In one way "Dawn of the Planet of the Apes" can be seen as a parable of the apparent conflict that took place tens thousands of years ago, over many thousands of years, between the Homo species the one that we call "Neanderthal." Apparently, the Neanderthals were hunter-gatherers and there is no evidence, at least not yet, that they engaged in intra-species violence. Neanderthals apparently did have larger brain cases than ourselves. Whether or not that indicates that they were more intelligent has been the subject of great debate. Whether or not Homo sapiens and Neanderthals fought each other, as species, with ours eventually eliminating theirs, presumably through violent means, is also the subject of debate, as is the matter of whether or not there was inter-species breeding. What are not subjects of debate is that we are here and they are not, and that we survive only through the means of conversion-of-resources, once again in modern terms known as the "means of production."
Since just about the earliest of times, human society has been characterized by intra-species violence. As "Live Science" put it:
"Compared with most animals, we humans engage in a host of behaviors that are destructive to our own kind and to ourselves. We lie, cheat and steal, carve ornamentations into our own bodies, stress out and kill ourselves, and of course kill others."
That then raises the question of whether from just about the beginning of our version of the genus Homo (and of course there were many others before us): is there a gene or genes for intra-species violence in Homo sapiens that exists in few other species? (If they are to survive, all animal species need to have one or more violence genes directing activities at one or more other species.) Or is it simply a behavioral manifestation arising out of the necessity of conversion-of-resources-for-survival that would naturally arise as the means of production were arrogated into private hands.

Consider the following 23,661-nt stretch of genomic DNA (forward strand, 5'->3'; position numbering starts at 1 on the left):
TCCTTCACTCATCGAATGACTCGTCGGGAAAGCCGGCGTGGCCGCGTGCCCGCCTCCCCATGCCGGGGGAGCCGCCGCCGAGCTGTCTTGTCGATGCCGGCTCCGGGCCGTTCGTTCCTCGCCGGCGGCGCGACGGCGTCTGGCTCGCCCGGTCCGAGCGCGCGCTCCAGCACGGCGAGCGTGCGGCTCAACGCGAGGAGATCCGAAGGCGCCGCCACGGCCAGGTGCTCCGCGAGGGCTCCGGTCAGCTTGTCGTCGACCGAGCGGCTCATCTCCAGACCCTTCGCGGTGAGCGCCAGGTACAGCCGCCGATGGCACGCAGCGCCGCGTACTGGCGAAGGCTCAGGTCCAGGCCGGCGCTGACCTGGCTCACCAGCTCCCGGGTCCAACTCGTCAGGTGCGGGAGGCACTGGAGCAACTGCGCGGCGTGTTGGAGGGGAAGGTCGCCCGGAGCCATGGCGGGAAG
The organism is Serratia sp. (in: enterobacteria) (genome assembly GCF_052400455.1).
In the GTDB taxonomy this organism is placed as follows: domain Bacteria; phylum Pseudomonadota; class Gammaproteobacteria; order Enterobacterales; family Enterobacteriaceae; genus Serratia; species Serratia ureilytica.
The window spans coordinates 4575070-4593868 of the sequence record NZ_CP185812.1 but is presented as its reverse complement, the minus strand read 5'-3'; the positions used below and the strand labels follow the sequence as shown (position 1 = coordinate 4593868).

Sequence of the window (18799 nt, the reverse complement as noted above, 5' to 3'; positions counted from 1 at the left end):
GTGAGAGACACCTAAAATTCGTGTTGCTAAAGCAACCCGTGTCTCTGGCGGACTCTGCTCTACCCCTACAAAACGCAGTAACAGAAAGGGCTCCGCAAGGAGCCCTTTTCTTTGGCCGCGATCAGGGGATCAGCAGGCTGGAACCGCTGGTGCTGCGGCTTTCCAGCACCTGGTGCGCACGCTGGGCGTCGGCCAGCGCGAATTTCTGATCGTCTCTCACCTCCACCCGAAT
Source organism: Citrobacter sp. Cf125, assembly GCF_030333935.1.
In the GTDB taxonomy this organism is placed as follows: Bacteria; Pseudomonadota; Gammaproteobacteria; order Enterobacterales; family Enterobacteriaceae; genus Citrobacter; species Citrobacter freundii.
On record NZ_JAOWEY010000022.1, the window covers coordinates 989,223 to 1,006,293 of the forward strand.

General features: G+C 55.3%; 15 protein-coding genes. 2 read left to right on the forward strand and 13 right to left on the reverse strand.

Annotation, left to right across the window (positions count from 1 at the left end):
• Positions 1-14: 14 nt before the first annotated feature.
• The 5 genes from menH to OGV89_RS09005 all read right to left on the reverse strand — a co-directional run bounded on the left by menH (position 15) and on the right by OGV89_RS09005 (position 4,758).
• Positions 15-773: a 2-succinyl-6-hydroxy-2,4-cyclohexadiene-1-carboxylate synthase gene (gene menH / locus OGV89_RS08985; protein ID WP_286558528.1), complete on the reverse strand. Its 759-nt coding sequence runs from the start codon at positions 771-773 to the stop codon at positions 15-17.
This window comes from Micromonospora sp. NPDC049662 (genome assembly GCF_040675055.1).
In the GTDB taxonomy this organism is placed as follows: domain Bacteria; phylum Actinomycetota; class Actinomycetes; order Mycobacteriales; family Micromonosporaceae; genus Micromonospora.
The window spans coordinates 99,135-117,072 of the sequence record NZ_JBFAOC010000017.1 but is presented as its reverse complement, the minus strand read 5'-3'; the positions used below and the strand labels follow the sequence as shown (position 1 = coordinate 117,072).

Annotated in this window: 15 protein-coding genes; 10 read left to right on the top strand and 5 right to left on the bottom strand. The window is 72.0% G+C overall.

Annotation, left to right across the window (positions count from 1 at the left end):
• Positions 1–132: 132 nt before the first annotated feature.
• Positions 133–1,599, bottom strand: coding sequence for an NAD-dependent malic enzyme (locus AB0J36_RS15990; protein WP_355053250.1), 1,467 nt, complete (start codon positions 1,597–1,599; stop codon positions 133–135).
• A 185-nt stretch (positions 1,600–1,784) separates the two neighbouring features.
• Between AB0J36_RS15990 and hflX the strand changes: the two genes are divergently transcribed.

Either way, behavioral or genetic (and it might have been a combination of both), it is most likely that it was the private ownership of the means of production that has, over time, selected for intra-species violence. This pattern may have started even before the organization of communities around agriculture:
"Now, analyses of archaeological sites as well as ethnographies of traditional societies are etching a more complex picture, suggesting that some ancient hunter-gatherers may have accumulated wealth and political clout by taking control of concentrated patches of wild foods. In this view, it is the ownership of small, resource-rich areas--and the ease of bestowing them on descendants--that fosters inequality, rather than agriculture itself."
And how better to preserve the private ownership of the means of production than through intra-species violence, on the part of the owners and those non-owners who they engage to protect their ownership. Certainly, in known historical times it hasn't been done through the use of reason.
Thus it would appear that it has been, since the earliest times of the organization into communities of Homo sapiens, the private ownership of those necessary-for-species-survival-means-of-conversion that has promoted, and indeed may have even selected for, the use of intra-species violence and the gene or genes that may underlie it. Since this is most likely the case, and the species has developed ever more violent and massive means of intra-species destruction, the future does not look too healthy, does it. At least as long as the ownership of the means of production remains in private hands, that is.